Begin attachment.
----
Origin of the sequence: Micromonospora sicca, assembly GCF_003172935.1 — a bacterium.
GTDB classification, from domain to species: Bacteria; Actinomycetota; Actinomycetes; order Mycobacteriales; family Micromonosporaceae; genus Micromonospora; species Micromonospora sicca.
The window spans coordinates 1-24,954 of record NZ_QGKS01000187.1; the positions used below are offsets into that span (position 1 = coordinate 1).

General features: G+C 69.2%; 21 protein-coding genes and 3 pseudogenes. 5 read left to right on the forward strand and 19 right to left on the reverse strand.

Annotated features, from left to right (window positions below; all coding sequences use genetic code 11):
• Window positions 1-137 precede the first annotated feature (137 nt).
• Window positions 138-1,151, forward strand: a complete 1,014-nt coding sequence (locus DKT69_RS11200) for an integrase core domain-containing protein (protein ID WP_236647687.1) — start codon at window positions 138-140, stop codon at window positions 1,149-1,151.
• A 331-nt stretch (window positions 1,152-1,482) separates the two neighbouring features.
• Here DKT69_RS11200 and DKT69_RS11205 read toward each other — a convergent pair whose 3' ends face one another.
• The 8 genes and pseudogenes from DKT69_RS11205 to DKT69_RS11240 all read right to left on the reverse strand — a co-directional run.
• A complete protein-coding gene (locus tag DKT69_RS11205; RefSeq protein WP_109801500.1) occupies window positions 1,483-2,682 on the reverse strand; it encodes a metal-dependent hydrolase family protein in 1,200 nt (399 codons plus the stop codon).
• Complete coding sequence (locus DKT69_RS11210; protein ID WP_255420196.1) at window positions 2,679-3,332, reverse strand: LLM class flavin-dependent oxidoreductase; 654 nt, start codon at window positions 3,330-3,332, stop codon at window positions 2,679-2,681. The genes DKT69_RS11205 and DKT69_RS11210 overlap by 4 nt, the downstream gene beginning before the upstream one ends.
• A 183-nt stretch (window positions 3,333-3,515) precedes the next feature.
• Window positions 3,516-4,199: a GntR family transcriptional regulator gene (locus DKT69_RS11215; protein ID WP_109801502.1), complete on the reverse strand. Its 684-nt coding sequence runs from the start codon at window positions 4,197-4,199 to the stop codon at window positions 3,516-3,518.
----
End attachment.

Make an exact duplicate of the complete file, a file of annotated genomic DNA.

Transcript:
Origin of the sequence: Micromonospora sicca, assembly GCF_003172935.1 — a bacterium.
GTDB classification, from domain to species: Bacteria; Actinomycetota; Actinomycetes; order Mycobacteriales; family Micromonosporaceae; genus Micromonospora; species Micromonospora sicca.
The window spans coordinates 1-24,954 of record NZ_QGKS01000187.1; the positions used below are offsets into that span (position 1 = coordinate 1).

General features: G+C 69.2%; 21 protein-coding genes and 3 pseudogenes. 5 read left to right on the forward strand and 19 right to left on the reverse strand.

Annotated features, from left to right (window positions below; all coding sequences use genetic code 11):
• Window positions 1-137 precede the first annotated feature (137 nt).
• Window positions 138-1,151, forward strand: a complete 1,014-nt coding sequence (locus DKT69_RS11200) for an integrase core domain-containing protein (protein ID WP_236647687.1) — start codon at window positions 138-140, stop codon at window positions 1,149-1,151.
• A 331-nt stretch (window positions 1,152-1,482) separates the two neighbouring features.
• Here DKT69_RS11200 and DKT69_RS11205 read toward each other — a convergent pair whose 3' ends face one another.
• The 8 genes and pseudogenes from DKT69_RS11205 to DKT69_RS11240 all read right to left on the reverse strand — a co-directional run.
• A complete protein-coding gene (locus tag DKT69_RS11205; RefSeq protein WP_109801500.1) occupies window positions 1,483-2,682 on the reverse strand; it encodes a metal-dependent hydrolase family protein in 1,200 nt (399 codons plus the stop codon).
• Complete coding sequence (locus DKT69_RS11210; protein ID WP_255420196.1) at window positions 2,679-3,332, reverse strand: LLM class flavin-dependent oxidoreductase; 654 nt, start codon at window positions 3,330-3,332, stop codon at window positions 2,679-2,681. The genes DKT69_RS11205 and DKT69_RS11210 overlap by 4 nt, the downstream gene beginning before the upstream one ends.
• A 183-nt stretch (window positions 3,333-3,515) precedes the next feature.
• Window positions 3,516-4,199: a GntR family transcriptional regulator gene (locus DKT69_RS11215; protein ID WP_109801502.1), complete on the reverse strand. Its 684-nt coding sequence runs from the start codon at window positions 4,197-4,199 to the stop codon at window positions 3,516-3,518.